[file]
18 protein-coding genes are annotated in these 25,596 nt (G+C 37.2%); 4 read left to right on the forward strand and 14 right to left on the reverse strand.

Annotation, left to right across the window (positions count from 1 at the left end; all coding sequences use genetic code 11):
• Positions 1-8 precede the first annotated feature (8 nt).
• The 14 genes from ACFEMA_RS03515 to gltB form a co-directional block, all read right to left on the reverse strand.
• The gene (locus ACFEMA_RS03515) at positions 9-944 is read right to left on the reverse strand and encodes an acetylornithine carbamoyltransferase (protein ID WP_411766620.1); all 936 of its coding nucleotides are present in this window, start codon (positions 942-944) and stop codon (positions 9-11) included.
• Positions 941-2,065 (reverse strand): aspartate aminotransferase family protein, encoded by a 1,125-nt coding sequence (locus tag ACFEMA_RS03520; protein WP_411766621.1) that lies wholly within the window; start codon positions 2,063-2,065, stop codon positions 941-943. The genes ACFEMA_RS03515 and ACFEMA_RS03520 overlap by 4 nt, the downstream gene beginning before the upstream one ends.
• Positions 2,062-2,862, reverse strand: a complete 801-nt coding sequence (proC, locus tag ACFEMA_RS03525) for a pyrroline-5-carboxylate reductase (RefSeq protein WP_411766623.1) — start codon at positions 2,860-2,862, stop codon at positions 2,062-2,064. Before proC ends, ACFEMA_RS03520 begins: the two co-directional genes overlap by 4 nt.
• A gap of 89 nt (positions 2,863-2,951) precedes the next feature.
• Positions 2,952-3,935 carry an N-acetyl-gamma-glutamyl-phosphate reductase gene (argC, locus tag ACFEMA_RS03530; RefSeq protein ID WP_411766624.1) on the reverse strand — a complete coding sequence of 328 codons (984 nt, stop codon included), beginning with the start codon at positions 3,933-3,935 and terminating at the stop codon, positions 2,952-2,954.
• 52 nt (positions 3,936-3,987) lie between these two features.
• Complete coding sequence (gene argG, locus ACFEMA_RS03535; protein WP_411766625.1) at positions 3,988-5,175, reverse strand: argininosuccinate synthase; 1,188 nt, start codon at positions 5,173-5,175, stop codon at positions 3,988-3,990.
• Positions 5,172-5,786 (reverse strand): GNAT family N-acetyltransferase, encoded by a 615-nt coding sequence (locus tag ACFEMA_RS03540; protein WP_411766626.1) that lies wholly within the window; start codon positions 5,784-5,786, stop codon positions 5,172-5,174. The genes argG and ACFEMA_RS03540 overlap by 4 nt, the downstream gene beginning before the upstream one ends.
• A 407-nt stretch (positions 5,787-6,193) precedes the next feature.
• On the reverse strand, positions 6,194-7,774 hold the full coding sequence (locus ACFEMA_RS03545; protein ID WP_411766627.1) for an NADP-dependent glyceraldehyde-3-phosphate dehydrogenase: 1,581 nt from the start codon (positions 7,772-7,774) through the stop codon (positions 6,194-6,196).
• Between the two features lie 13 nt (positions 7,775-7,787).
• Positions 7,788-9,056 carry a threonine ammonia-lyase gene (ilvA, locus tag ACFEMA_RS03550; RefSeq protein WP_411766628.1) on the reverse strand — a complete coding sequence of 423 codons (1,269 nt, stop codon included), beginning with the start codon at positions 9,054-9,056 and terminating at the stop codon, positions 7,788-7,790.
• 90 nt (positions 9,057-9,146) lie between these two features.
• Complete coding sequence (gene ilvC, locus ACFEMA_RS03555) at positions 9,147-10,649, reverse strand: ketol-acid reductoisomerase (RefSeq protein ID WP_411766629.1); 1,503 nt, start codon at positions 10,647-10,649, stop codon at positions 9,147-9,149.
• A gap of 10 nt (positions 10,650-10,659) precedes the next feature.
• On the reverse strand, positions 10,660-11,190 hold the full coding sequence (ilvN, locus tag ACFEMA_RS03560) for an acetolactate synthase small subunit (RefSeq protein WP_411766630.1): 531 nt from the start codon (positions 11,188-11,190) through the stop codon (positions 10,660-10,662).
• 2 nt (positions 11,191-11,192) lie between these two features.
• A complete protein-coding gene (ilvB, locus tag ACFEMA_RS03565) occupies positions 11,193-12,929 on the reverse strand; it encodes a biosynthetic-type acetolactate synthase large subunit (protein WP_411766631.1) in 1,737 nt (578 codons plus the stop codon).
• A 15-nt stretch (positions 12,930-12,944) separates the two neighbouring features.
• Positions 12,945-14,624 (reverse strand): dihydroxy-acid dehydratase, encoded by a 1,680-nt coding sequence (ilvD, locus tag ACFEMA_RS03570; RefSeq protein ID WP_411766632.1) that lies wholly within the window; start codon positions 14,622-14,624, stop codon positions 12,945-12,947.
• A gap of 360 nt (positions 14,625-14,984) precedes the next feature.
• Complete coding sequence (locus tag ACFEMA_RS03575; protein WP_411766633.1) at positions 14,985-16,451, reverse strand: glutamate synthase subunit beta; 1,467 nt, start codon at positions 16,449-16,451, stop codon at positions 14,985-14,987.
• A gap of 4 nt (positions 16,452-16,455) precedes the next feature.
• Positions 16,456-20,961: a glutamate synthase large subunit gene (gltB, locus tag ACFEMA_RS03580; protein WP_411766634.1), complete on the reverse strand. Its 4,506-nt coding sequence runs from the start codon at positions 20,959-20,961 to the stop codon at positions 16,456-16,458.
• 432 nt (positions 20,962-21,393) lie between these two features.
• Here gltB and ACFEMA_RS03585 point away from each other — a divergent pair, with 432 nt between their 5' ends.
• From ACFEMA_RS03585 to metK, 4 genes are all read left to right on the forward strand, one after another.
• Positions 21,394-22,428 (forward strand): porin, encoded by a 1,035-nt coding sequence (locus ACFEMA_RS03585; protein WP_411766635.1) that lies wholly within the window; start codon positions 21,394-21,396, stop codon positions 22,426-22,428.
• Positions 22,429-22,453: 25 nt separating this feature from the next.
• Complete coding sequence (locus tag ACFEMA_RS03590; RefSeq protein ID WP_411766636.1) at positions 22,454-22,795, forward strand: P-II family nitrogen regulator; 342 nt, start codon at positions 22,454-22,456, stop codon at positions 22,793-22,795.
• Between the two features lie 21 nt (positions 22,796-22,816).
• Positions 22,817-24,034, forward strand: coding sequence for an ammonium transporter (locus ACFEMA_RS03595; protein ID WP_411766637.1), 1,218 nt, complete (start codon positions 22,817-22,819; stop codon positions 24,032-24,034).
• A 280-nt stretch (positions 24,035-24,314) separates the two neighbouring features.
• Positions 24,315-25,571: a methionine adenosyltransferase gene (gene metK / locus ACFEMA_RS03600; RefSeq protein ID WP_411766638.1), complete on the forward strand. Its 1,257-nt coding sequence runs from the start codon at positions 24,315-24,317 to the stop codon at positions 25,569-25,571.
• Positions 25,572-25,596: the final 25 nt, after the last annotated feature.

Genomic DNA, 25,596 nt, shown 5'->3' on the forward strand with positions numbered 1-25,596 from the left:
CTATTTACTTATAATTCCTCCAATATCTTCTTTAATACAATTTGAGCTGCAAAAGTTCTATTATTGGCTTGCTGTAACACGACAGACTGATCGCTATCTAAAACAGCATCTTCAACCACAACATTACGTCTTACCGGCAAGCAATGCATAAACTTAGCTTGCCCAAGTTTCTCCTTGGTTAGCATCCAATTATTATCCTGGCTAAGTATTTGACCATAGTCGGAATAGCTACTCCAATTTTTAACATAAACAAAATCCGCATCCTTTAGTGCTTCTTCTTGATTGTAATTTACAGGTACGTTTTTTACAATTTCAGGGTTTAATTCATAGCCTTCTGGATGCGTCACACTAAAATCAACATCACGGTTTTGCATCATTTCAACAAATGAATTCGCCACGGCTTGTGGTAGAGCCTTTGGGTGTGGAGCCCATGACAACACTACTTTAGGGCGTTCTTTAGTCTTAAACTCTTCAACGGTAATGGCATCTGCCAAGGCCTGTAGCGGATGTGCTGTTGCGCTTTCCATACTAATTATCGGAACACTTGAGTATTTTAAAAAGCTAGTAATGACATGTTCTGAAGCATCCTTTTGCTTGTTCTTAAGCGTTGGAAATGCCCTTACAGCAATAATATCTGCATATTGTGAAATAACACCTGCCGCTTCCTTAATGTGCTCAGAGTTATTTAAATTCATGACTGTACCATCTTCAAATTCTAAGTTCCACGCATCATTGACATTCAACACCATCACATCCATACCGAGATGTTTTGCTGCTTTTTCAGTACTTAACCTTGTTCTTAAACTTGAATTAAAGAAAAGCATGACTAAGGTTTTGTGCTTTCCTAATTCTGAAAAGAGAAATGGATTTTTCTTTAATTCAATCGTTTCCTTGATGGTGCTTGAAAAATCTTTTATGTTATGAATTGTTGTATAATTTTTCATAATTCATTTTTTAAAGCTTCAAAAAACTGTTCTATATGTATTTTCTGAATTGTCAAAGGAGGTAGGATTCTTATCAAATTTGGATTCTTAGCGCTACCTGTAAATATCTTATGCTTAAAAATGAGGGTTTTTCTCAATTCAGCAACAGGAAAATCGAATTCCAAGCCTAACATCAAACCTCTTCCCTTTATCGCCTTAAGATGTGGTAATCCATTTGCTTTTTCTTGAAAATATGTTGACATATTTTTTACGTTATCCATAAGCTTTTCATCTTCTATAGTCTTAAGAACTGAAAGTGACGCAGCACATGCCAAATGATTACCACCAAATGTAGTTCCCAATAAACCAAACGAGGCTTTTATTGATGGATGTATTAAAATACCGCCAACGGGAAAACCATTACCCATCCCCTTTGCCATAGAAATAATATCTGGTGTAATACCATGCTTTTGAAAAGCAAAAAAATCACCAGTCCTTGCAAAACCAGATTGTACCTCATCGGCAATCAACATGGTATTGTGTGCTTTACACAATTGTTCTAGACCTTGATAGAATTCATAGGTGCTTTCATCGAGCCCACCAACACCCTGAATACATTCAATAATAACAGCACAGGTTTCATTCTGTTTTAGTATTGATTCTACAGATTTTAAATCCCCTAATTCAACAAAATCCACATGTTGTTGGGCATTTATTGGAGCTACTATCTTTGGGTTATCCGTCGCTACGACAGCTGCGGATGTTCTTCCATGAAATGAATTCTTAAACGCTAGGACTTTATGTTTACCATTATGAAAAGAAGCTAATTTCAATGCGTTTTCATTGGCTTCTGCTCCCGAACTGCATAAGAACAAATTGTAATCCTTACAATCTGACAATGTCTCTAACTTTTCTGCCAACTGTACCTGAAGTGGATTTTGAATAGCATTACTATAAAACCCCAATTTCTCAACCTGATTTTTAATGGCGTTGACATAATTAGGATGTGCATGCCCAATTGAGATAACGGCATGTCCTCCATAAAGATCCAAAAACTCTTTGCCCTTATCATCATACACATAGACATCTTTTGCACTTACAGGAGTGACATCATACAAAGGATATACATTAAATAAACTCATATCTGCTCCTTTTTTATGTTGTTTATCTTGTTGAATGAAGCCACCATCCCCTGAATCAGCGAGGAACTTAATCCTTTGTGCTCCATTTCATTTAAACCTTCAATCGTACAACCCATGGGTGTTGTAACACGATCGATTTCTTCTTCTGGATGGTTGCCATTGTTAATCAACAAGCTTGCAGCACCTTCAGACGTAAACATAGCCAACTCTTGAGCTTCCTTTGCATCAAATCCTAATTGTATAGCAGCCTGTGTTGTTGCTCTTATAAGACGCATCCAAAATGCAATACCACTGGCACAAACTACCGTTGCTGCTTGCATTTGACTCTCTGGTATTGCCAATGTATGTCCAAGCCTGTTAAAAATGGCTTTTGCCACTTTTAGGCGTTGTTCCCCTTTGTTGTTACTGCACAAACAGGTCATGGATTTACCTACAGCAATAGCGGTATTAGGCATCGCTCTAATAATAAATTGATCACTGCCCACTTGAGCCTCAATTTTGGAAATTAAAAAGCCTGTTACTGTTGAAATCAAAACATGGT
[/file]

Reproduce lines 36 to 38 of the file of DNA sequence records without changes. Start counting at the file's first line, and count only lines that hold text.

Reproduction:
• Positions 22,817-24,034, forward strand: coding sequence for an ammonium transporter (locus ACFEMA_RS03595; protein ID WP_411766637.1), 1,218 nt, complete (start codon positions 22,817-22,819; stop codon positions 24,032-24,034).
• A 280-nt stretch (positions 24,035-24,314) separates the two neighbouring features.
• Positions 24,315-25,571: a methionine adenosyltransferase gene (gene metK / locus ACFEMA_RS03600; RefSeq protein ID WP_411766638.1), complete on the forward strand. Its 1,257-nt coding sequence runs from the start codon at positions 24,315-24,317 to the stop codon at positions 25,569-25,571.